Please ensure Javascript is enabled for purposes of website accessibility
Skip to main content

Understanding the new Dietary Guidelines for Americans & Heart Health

The release of the 2015-2020 Dietary Guidelines for Americans (DGA) has generated a lot of interest. The DGA are used to develop federal food, nutrition, and health policies and programs as well as education materials for schools, colleges, businesses, community groups, media, and the food industry. The DGA are updated every 5 years under the 1990 National Nutrition Monitoring and Related Research Act. These updates are based on the most recent medical and scientific research and are developed by the US Departments of Health and Human Services (HHS) and Agriculture (USDA). The DGA are developed for Americans who are 2 years old and older.

The DGA guidelines no longer strongly focus on individual nutrients to consume or avoid but recommend healthy eating patterns that meet an individual’s personal and cultural food preferences. Food choices should enhance health as well as reduce the risk of chronic disease. The three healthy eating patterns described are: the Healthy U.S.-style Eating Pattern; The Healthy Mediterranean- Eating Pattern; and The Healthy Vegetarian Eating Pattern. These may be accessed at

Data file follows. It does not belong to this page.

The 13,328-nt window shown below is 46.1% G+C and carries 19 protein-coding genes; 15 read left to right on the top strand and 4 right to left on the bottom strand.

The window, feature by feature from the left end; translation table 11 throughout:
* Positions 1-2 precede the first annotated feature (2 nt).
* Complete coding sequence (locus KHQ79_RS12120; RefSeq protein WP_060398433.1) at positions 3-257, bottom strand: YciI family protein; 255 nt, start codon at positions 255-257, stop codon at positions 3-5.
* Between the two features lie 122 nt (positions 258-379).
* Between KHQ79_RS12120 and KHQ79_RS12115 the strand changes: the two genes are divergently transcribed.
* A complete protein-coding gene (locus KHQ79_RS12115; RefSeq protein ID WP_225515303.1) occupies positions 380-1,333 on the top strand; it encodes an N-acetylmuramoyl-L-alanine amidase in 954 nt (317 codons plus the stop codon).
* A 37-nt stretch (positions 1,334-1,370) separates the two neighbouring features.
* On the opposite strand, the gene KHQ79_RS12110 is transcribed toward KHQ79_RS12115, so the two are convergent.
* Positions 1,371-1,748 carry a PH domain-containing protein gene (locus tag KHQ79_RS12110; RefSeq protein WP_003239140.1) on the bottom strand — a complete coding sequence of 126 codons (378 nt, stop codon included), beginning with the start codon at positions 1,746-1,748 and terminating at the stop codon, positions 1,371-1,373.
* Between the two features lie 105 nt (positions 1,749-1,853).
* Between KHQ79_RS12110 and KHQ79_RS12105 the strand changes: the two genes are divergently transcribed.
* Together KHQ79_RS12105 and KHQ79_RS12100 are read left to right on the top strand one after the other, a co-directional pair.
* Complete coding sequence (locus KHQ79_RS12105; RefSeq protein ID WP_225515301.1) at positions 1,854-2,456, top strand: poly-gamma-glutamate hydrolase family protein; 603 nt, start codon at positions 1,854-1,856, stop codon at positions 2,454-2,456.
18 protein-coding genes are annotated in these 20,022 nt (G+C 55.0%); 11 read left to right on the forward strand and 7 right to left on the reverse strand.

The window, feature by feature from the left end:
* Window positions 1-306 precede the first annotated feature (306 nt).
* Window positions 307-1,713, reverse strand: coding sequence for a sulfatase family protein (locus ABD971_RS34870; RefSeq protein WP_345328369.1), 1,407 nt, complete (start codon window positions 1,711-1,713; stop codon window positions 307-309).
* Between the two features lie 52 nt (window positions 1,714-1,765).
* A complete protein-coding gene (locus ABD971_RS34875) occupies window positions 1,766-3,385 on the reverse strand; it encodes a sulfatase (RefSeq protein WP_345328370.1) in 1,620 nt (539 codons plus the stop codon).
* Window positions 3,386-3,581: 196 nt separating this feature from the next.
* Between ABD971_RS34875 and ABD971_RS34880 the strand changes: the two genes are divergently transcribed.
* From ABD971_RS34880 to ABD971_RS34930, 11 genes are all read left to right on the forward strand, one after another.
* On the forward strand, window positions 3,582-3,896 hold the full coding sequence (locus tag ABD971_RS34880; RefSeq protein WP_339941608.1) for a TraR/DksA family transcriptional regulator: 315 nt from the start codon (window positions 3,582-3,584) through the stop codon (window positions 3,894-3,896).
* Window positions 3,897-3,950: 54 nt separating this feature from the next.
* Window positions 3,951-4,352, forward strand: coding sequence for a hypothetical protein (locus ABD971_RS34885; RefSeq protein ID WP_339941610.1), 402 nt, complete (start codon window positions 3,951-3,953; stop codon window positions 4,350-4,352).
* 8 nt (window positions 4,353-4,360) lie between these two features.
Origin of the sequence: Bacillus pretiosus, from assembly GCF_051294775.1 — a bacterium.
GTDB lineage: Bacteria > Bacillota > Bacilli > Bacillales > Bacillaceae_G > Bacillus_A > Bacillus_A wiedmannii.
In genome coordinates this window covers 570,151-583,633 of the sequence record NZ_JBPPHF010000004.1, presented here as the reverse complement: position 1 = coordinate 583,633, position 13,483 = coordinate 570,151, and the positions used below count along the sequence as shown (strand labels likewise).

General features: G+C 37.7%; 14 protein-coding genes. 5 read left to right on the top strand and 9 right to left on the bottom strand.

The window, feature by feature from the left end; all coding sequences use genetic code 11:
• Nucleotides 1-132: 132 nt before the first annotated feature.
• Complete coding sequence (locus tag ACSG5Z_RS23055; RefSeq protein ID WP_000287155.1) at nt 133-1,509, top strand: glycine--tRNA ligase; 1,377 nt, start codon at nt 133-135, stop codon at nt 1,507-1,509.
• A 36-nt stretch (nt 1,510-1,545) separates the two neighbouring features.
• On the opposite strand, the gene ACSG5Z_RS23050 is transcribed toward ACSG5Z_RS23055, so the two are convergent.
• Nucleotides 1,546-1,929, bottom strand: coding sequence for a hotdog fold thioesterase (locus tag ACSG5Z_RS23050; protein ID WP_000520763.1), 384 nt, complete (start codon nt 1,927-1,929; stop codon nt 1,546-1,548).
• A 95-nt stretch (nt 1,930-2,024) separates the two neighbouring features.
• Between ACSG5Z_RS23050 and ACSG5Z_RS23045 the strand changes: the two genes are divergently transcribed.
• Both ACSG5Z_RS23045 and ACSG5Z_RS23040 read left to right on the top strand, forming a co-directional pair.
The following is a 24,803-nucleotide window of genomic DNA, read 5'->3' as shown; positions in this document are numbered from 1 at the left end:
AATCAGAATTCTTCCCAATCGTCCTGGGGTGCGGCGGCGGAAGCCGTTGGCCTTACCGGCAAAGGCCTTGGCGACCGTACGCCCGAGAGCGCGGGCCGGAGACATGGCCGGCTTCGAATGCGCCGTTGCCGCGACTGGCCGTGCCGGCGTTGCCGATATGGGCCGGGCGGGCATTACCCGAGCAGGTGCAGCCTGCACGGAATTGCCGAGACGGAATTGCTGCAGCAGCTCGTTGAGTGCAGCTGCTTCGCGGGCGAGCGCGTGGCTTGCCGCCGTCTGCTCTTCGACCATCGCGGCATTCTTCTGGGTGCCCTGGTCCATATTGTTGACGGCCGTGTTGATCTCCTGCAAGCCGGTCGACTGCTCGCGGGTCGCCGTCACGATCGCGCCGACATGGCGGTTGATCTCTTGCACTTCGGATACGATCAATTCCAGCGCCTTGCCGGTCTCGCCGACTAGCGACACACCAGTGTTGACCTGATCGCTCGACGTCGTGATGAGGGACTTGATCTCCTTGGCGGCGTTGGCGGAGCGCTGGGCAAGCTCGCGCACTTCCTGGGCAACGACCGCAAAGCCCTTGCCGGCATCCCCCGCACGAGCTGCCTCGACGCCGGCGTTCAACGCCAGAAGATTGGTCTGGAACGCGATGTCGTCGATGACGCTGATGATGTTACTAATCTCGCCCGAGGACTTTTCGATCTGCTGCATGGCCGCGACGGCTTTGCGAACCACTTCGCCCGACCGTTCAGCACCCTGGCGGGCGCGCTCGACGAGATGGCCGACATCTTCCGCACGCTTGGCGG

The committee’s scientific report defines a healthy diet to be high in vegetables, fruits, whole grains, low fat and nonfat dairy seafood, legumes, and nuts while lower in red and processed meats. The recommendation also includes a eating pattern that is low in sugar sweetened foods and beverages as well as refined grains, Refined grains include white flour, bread, rice, pasta, crackers, and cereal.

The vegetable and fruit group has been defined as helping to prevent heart disease, diabetes mellitus, hypertension, stroke, and some cancers. The five vegetable subgroups we should consume are the dark green, red and orange, legumes, starchy and other. These include fresh, lower sodium frozen, low sodium canned, dried, and vegetable juices. Choices over a week should include many different vegetables. Vegetables should be prepared with limited additions such as salt, butter, or creamy sauces. Legumes include pinto beans, kidney beans, black beans, white beans, garbanzo beans (chickpeas), lima beans (mature, dried), split peas, lentils, and edamame (green soybeans). The fruits food group includes whole fruits and 100% fruit juice. Whole fruits include fresh, canned, frozen, and dried forms. Choose canned fruits that are low in sugar and 100% fruit juice with no added sugars.

The recommendations include to limit the intake of refined grains and foods made with refined grains which are often high in saturated fat, sodium, and added sugars. At least one half of grains consumed should be 100% whole grains. By looking at the package ingredient list a whole grain should be the first or second ingredient, after water. If a food contains multiple whole grains they should be listed at the beginning of the ingredient list. Eating a fiber rich diet with whole grains, fruits, vegetables, legumes, and lentils allows the fiber to bind to dietary cholesterol in the gastrointestinal tract and prevents the cholesterol from being absorbed into the blood.